On Friday, Ugandans witnessed another episode of police brutality. It wasn’t just the brutality we are used to seeing.  In this video ran by NTVUganda  a police officer was, publicly before the cameras, groping an opposition politician Ingrid Turinawe.

Ingrid has been at the forefront of various pressure groups in Uganda for the last 5 years. She was one of the leaders of the Activists for Change (A4C), a pressure group that led the famous Walk to Work protests that took place in many parts of Uganda for the greater part of 2011 as the Arab spring was going on.

The group has been banned because in our country where we still use very colonial laws to the advantage of a dictatorial regime, the attorney general has powers to declare a group illegal even without evidence of  the need to ban them. This law threatens even a blogger or writers who mention A4C as government could claim that they are  promoting an illegal group  with intention to ‘incite violence’. Already two journalists have been summoned by the police over an interview had with the head of the group. Human rights groups have warned on the dangers of the government-increased crackdown on freedom of speech, expression and assembly in Uganda.

Once the group A4C was banned, some of its leaders rebranded it into For God and my Country (4GC), taking after the country motto. It was after the launch of the new group that Uganda police brutality came back to our living rooms.

This time a male police offer publically groping Ingrid as another pulls her leg out of the car. The police officer didn’t grope her once, he did it repeatedly and in the video we hear Ingrid asking why the police officer was doing that. One other police officer warns his colleague but does nothing to stop this.

Storyful covered the initial reactions of Ugandans on twitter. On Saturday evening, in a move to do damage control Uganda police sent a tweet;


They didn’t even have the humility to describe the incident they were talking about. They wouldn’t even come close to mentioning this public sexual assault. Then later on the TVs came a junior police spokesperson to claim that the officer who groped Ingrid was a woman; as if a woman groping a woman is a lesser evil!

The  women’s movement in Uganda together with human rights activists wouldn’t let this pass. To be honest they have been quiet in the past regarding rights of women in the political sphere. Today over 15 women activist wearing only their bras staged a protest outside the Central Police station to call for the attention of the Inspector General of Police who has so far been quiet on the matter.

Photo via Urban Legend Kampala

As expected they were arrested but their message was loud and clear! “We respect our bodies and we expect to be respected.”

In a country where investigations into sexual violence usually don’t easily go through, when you have a person in uniform sexually assaulting a woman the public outcry can only be louder across political divides . Respect is earned and if the police are to get respect of Ugandans they better bring such officers to face the justice system! Resorting to internal disciplinary methods when it comes such sexual crimes will only condone such acts and Ugandan public will not be satisfied with that.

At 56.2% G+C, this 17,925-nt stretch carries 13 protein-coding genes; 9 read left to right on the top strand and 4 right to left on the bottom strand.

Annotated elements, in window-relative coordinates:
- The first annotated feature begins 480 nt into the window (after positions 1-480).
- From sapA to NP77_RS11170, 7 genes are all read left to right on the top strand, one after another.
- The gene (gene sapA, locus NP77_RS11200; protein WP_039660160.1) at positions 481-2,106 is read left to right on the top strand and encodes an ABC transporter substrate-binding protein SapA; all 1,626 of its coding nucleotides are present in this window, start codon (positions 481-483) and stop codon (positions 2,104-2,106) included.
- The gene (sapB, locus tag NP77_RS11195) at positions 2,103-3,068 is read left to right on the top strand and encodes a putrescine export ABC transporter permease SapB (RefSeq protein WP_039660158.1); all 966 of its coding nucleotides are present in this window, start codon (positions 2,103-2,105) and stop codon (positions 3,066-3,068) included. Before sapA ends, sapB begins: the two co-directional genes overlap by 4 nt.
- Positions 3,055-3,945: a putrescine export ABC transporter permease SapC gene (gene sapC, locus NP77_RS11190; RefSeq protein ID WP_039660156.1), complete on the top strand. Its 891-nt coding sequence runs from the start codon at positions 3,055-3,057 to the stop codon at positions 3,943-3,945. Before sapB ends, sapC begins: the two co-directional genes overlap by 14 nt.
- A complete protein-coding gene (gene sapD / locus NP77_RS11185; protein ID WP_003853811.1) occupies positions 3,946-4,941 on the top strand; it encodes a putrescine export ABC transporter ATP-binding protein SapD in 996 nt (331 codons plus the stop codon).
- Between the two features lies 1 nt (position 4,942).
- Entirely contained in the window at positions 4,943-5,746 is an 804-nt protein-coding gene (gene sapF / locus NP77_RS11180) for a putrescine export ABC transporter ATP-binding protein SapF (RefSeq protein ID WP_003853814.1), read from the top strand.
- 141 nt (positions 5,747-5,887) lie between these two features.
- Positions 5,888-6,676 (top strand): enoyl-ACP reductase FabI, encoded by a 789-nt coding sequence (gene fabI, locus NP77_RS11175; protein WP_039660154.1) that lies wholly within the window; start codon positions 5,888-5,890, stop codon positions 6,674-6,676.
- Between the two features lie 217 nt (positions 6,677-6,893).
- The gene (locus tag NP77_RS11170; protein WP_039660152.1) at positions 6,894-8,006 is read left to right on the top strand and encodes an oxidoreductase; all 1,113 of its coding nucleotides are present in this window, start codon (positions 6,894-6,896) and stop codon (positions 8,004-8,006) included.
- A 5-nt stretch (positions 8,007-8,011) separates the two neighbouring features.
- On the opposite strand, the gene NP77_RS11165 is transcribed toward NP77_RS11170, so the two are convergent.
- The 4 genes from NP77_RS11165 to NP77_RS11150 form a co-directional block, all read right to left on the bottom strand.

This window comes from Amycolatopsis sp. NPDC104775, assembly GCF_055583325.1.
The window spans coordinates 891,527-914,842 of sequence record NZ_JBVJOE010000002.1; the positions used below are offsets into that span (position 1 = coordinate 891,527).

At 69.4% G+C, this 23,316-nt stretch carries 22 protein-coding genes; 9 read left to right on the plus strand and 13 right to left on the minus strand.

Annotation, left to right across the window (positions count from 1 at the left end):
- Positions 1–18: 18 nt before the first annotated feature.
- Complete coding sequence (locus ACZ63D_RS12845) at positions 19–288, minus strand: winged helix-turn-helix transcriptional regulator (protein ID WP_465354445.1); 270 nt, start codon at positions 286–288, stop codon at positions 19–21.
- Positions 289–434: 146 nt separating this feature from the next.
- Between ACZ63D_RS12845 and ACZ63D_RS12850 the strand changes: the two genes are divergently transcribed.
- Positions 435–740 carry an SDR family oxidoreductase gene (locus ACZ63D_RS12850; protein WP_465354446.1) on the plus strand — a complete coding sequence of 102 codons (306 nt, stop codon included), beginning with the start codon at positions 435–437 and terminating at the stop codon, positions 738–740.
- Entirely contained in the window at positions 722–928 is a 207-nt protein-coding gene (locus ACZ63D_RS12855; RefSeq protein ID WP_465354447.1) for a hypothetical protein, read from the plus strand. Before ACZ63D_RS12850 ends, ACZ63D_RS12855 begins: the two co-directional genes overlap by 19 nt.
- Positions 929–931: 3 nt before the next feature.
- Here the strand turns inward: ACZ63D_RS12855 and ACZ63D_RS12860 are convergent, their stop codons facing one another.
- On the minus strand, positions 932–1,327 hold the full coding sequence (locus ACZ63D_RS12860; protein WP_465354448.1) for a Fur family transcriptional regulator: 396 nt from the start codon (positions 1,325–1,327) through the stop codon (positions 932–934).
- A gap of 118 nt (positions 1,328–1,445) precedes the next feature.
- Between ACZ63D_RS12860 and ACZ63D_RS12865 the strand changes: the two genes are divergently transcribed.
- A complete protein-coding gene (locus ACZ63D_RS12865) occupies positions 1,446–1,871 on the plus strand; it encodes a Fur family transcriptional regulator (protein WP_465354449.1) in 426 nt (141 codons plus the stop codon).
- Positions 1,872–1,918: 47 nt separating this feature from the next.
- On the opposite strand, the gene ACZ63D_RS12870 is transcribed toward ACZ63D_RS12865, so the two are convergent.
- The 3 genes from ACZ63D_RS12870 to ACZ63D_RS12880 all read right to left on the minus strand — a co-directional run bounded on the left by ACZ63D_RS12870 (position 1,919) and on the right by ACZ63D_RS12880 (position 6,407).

As one human rights activist Nicholas Opiyo  posted on his facebook said:

 The loud silence of senior police authority (forget the casual speaking ad insensitive spokespersons) in the face of the brutal affront at the dignity of women lends credence to the suspicion of their tacit approval or condonation of such acts. The same happened to Anne Mugisha at Jinja Road Police Station on April 11, 2011, Nabilah Naggayi Ssempala and many other women. Enough to this brutality. Kale Kayeihura is a shame to this country

Many Ugandans through Facebook and Twitter wondered , if the police can do that to a prominent politician publicly, who knows what takes place when women are taken into custody? Ingrid is a woman first and a politician later; when law enforcers choose to use sexually humiliating tactics to curtail women’s freedom to demonstrate and question their government, all of us are not safe. When a country has armed forces with a history of sexual violence, this act of public groping of a woman politician can only worry us and hope we are not going backwards in the fight against sexual and gender based violence.

In the past we have seen shootings of civilians in protests and no officer is brought to book. In cases when the police are investigating themselves we can only wait to see what they come up with.

In 2008, the Uganda police arrested Kampala Woman Parliamentarian Nabilah Sempala in a manner that was meant to humiliate her and no one was held accountable. The country watched images of police officers lifting up skirts of a woman Member of Parliament. There was a little noise and we didn’t see much accountability.

In 2010 I had interview with Ingrid Turinawe who was at time leading a group of women calling for peaceful elections and accountable electoral commission. Ingrid and some women who were part of the group had reported the indecent way the police arrested them and again no much followup was seen.

If women have to worry about being undressed, groped and many worse things in their attempt to participate in politics then Uganda cannot claim to protect the rights of women.